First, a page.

Transportation System Extent (1999 data unless otherwise noted)

  • Highway
    • Public Roads
      • 46,567 miles of Interstate highway
      • 113,983 miles of other National Highway System roads
      • 3,771,462 miles of other roads

  • Air (2000 data)
    • Public-use airports
      • 5,354 airports
    • Airports serving large certificated carriers
      • 29 large hubsa (69 airports), 458 million enplaned passengers
      • 31 medium hubs (48 airports), 96 million enplaned passengers
      • 56 small hubs (73 airports), 39 million enplaned passengers
      • 577 nonhubs (794 airports), 17 million enplaned passengers

  • Rail
    • Miles of road operated
      • 120,986 miles by Class 1 freight railroadsb
      • 21,250 miles by regional freight railroads
      • 28,422 miles by local freight railroads
      • 22,741 miles by Amtrak (passenger), of which 750 miles are Amtrak owned

  • Urban transit (1998)
    • Directional route-miles serviced
      • Bus: 157,823
      • Trolley bus: 424
      • Commuter rail: 5,172
      • Heavy rail: 1,527
      • Light rail: 676
    • Stations
      • Commuter rail: 972
      • Heavy rail: 987
      • Light rail: 555

  • Water
      • 26,000 miles of navigable waterways
      • 276 locks
      • Ferry routes: 48
    • Commercial Facilities
      • Great Lakes:
        • 619 deep
        • 144 shallow
      • Inland:
        • 2,376 shallow
      • Coastal:
        • 4,050 deep
        • 2,118 shallow

  • Pipeline
    • Oil
      • Crude lines: 88,000 miles of pipe
      • Product lines: 91,000 miles of pipe
    • Gas
      • Transmission: 254,000 miles of pipe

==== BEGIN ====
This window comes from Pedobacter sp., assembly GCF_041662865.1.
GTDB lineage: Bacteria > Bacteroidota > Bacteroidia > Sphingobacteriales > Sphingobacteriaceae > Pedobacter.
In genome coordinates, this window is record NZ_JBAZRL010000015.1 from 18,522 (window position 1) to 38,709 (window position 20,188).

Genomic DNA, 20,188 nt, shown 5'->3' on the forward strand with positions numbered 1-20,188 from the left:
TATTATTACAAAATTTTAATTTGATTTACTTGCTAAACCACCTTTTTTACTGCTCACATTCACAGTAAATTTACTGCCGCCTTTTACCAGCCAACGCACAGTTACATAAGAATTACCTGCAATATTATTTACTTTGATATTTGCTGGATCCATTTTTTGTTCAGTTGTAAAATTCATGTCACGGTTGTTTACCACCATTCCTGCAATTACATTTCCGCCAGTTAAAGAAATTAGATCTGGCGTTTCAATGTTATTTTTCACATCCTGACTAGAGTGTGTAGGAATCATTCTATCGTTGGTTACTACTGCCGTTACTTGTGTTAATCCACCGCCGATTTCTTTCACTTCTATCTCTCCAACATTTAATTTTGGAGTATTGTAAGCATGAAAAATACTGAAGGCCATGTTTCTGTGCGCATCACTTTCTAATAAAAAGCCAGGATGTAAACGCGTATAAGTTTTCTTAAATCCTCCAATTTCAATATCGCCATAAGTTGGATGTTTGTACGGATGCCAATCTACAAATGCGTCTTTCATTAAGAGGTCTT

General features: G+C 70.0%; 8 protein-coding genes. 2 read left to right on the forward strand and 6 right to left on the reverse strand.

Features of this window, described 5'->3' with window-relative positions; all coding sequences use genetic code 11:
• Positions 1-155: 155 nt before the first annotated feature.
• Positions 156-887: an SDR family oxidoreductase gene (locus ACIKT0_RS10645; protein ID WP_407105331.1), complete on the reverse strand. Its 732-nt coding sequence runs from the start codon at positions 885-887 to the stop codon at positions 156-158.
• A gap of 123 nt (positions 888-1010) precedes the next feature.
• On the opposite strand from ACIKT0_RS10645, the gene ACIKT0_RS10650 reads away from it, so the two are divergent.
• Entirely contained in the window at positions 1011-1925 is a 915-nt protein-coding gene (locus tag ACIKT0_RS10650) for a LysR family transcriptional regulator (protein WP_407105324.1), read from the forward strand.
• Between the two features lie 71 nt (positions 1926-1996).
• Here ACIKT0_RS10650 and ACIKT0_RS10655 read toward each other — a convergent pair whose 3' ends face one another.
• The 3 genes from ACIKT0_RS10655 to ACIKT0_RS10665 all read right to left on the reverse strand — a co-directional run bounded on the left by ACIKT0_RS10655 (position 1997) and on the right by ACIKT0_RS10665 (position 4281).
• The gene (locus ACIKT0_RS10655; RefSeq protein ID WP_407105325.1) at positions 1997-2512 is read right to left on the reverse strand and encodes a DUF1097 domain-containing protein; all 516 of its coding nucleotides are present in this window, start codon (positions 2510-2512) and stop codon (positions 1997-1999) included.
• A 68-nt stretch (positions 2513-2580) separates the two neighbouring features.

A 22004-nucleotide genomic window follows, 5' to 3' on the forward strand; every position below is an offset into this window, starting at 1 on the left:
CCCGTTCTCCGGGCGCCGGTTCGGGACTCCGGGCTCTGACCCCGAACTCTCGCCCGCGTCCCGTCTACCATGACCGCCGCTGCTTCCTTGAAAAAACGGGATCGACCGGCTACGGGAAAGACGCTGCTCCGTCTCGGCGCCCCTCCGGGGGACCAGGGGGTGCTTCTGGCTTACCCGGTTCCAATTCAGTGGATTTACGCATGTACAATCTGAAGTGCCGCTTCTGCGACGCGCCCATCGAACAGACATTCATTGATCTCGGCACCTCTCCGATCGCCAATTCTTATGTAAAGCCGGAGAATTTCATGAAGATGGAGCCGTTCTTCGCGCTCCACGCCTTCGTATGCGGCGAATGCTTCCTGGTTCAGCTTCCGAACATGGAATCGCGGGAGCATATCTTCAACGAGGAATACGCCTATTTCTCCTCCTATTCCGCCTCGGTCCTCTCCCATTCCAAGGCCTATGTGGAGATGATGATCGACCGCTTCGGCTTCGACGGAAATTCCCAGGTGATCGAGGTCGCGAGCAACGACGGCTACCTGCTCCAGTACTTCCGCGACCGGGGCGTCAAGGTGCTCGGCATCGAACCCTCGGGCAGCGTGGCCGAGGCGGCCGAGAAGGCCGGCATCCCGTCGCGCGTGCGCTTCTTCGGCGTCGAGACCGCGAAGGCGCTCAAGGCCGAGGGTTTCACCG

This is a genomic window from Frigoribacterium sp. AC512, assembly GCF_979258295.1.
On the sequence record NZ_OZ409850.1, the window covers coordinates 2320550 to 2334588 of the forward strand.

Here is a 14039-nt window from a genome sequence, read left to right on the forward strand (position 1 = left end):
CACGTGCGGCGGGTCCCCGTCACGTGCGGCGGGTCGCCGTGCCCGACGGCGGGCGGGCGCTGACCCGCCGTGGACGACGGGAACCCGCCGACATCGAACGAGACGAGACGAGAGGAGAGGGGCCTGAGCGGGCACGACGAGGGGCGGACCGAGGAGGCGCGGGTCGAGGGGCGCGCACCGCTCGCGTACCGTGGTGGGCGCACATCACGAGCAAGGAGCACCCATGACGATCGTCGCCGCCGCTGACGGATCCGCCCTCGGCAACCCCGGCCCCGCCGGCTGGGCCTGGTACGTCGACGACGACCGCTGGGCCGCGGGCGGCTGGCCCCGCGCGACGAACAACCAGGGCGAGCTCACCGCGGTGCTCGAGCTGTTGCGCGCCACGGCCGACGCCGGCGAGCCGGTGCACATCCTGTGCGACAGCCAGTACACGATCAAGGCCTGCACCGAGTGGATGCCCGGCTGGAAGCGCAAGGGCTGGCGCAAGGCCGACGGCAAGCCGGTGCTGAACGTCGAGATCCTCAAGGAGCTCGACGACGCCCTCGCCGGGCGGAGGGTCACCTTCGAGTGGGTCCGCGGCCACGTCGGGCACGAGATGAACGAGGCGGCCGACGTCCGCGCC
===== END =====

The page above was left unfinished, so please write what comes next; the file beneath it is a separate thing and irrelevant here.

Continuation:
• Distribution: 981,000 miles of pipe

a As used here, a hub is defined as a geographic area based on the percentage of total enplaned passengers in that area. For example, a large hub is a geographical area serving 1 percent or more of all enplaned revenue passengers in U.S. certificated route carriers operating in U.S. areas. This definition should not be confused with airline usage of the term hub to describe "hub and spoke" route structures, or other definitions of hubs used by the Federal Aviation Administration focusing on traffic at individual airports.
b Includes 574 miles of road operated by U.S. Class 1 freight railroads in Canada.

SOURCES: U.S. Department of Transportation (USDOT), Bureau of Transportation Statistics (BTS), Transportation Statistics Annual Report 2000 (Washington DC: in press), table 1-1; USDOT, BTS, National Transportation Statistics 2000 (Washington DC: in press), various tables; Association of American Railroads, Railroad Facts 2000, (Washington DC: 2000); USDOT, Federal Highway Administration, Highway Statistics 1998 (Washington DC: 1999); National Ferry Database, as of 10/10/00; and U.S. Army Corps of Engineers, Navigation Data Center, The U.S. Waterway System - Transportation Facts, December 2000.